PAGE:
I have 1994 Toyota 4runner that I bought new many years ago. It has 226K on it and seems to have been a little less powerful at highway speeds (70 mph and above) over the last couple of years. Tuning and other maintenance (air filters, etc) are done regularly. My mileage is not what it used to be also. Used to get about 19 mpg and noted a bit above 16 mpg on last fill. There are no rattles in the converter and I have never had that “sulphur” smell from the car. As a matter of standard maintenance, how long should a converter last? Should I just plan on changing it? What is the normal life expectancy of a converter?
Converters should last the life of the vehicle. You can prematurely kill one but keeping a car tuned and maintained should keep the catalytic running fine for well past 300k miles.
Converters do not wear out and should last forever. Or until they develop a rot hole.
The only “functional” part of a converter is a ceramic open-ended honeycomb with a platinum-palladium coating. It functions by converting any bonded nitrogen and oxygen molecules that come into contact with the hot plstinum-palladium into nitrogen and oxygen seperated. The freed oxygen is then caught by the passing CO to creat CO2 and the passing unburned HC molecules to “combust” into CO2 and H2O (ideally).
The only two modes of failure are coating of the ceramic with deposits from excessive oil consumption, which prevents the molecules from touching the platinum-palladium and stops the converter from performing, and physical destruction (crumbling) of the ceramic, which can block the flow of the exhaust. Crumbling of the ceramic is rare in today’s converters. If you had crumbled honeycomb restricting your exhaust your performance dropp would be dramatic.
So, if you’re not burning excessive oil and the ceramic is not crumbled, the converter is everlasting.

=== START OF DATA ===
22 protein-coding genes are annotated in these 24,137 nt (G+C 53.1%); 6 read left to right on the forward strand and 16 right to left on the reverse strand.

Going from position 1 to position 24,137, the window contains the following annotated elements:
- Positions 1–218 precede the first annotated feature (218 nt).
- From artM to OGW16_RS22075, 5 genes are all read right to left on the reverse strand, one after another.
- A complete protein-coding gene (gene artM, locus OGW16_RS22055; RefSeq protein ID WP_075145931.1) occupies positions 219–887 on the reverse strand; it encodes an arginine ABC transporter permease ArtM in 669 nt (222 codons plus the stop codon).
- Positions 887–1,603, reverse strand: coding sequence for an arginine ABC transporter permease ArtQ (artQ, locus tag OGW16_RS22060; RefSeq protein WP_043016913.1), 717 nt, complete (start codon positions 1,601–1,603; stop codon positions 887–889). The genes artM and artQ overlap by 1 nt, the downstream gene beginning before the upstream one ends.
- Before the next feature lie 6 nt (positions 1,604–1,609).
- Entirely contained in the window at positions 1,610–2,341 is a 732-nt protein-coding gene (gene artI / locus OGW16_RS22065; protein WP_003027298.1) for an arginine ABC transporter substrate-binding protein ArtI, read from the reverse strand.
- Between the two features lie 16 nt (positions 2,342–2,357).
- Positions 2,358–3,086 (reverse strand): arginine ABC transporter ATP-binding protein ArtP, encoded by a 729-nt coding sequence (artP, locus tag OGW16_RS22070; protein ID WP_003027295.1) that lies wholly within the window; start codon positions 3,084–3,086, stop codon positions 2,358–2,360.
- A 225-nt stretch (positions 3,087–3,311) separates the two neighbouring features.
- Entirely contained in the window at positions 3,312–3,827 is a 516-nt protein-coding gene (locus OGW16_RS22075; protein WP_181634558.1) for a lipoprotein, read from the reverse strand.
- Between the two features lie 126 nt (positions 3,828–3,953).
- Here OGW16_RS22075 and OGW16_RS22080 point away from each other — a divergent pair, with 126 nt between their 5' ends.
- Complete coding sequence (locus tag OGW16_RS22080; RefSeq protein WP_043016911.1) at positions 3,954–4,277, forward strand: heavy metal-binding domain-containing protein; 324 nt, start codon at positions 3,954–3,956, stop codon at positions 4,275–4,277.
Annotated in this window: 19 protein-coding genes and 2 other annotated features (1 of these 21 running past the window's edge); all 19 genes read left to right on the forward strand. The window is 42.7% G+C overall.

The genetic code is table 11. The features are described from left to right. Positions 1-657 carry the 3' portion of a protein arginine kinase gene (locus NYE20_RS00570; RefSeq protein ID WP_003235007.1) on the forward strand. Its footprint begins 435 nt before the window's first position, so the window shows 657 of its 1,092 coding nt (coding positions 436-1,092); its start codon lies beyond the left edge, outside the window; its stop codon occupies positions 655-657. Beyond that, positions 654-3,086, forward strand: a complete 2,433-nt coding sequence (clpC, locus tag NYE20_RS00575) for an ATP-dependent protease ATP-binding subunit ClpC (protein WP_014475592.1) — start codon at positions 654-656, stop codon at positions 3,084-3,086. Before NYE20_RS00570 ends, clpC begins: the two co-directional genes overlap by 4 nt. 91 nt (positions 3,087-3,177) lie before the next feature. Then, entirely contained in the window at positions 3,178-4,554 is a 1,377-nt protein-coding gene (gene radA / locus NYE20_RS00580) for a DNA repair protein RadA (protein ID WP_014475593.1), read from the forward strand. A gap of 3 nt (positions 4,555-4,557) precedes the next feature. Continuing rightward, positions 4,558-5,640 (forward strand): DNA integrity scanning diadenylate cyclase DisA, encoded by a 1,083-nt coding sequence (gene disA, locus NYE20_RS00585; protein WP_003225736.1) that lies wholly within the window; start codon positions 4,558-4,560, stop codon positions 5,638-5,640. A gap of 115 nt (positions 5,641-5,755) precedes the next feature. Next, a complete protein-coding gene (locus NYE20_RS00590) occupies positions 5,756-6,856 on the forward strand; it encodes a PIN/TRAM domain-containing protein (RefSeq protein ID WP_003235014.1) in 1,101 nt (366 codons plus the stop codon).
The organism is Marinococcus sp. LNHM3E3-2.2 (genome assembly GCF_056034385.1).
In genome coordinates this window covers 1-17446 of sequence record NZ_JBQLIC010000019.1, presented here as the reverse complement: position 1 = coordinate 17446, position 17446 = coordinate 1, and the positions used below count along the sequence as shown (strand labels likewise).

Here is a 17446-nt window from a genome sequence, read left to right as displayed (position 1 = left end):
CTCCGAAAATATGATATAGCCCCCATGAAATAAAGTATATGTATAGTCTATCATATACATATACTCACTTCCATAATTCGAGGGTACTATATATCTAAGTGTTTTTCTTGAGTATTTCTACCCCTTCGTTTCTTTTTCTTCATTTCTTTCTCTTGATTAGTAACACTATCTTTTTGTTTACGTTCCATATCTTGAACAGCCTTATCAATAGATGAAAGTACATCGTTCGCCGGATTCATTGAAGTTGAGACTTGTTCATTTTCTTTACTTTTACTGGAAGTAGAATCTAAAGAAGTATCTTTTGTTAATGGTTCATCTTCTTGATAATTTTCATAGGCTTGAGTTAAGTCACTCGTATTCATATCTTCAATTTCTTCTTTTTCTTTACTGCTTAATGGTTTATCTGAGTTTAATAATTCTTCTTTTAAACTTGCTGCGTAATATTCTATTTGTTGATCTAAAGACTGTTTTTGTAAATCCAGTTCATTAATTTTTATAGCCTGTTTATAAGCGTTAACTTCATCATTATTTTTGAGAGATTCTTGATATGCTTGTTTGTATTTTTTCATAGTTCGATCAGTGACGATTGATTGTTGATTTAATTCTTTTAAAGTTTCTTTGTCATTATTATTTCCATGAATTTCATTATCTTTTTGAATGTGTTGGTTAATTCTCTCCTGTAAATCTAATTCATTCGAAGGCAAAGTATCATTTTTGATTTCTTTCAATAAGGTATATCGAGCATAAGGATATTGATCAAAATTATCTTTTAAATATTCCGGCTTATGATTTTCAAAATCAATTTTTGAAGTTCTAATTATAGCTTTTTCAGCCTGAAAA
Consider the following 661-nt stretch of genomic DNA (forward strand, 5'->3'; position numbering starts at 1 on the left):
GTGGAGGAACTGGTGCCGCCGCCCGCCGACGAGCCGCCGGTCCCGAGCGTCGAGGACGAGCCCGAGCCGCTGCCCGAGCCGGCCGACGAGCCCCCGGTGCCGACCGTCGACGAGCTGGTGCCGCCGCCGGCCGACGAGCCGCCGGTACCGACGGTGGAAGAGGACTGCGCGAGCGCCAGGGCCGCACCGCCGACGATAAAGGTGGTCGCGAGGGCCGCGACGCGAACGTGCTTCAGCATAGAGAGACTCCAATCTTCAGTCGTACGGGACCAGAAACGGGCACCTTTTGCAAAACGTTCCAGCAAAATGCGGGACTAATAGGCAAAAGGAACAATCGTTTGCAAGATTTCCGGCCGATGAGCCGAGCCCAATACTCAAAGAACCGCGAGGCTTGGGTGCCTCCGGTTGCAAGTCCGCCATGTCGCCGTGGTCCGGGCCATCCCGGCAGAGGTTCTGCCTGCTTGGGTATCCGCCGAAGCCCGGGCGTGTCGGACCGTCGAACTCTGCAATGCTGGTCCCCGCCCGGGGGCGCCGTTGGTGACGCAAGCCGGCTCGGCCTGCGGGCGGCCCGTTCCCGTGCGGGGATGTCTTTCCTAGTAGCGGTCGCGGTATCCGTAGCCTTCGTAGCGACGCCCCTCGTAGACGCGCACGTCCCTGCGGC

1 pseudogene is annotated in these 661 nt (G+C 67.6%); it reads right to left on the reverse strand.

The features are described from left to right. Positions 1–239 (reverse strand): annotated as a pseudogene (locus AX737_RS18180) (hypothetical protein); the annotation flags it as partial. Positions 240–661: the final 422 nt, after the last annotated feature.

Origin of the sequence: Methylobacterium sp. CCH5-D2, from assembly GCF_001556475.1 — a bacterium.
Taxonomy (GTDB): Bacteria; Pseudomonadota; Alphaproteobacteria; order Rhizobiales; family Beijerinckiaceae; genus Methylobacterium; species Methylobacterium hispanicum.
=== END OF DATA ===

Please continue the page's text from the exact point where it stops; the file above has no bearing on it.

The sulpher smell is irrelevant.
If it were me looking for the source of little less power and slightly lower gas mileage on an engine with that mileage I’d start with a compression check. If the compression were good I’d probably want to get a scope and look at the ignition traces to see that the amplitude and form were good. If those were good I’d look to fuel pressure and finally the injectors.
My guess is that the compression will come in low. That does not mean the engine is worn out…only that it’s worn. Worn is not a bad thing. It’s normal in all things.
Post back with your results.
I would run a compression test to make sure that the engine is not getting weak. If the compression tests fine then I would use a vacuum gauge to determine if the converter is clogged to some extent.
If you have a compression test performed you might post any numbers back because some people, including mechanics, will wrongfully assume a low reading is actually a good one.
You should have readings in the 170ish or more range.
It’s quite possible, and often true, that the honeycomb in a converter will partially clog and cause some performance problems, including loss of fuel mileage.
If the converter is gutted or a hunk of that honeycomb is broken out this clogging can often be seen on the leading edge of the substrate.
With proper maintenance to your car, the life of the car. With poor maintenance, then it will be a lot shorter, bot the life of the converter and the life of the car, although the converter may well be first.
Cars don’t improve with age…They simply wear out…At 226K miles, you can expect your Toyota to getting a little tired. Any muffler shop can test your car for excessive exhaust back pressure. But they won’t. They will say "Why take a chance?? We can install a brand new one for $XXX and then you won’t have to worry…
A converters life-span is determined by what happens upstream in the engine. Even when they fail, they seldom plug up and cause back pressure…They just stop converting…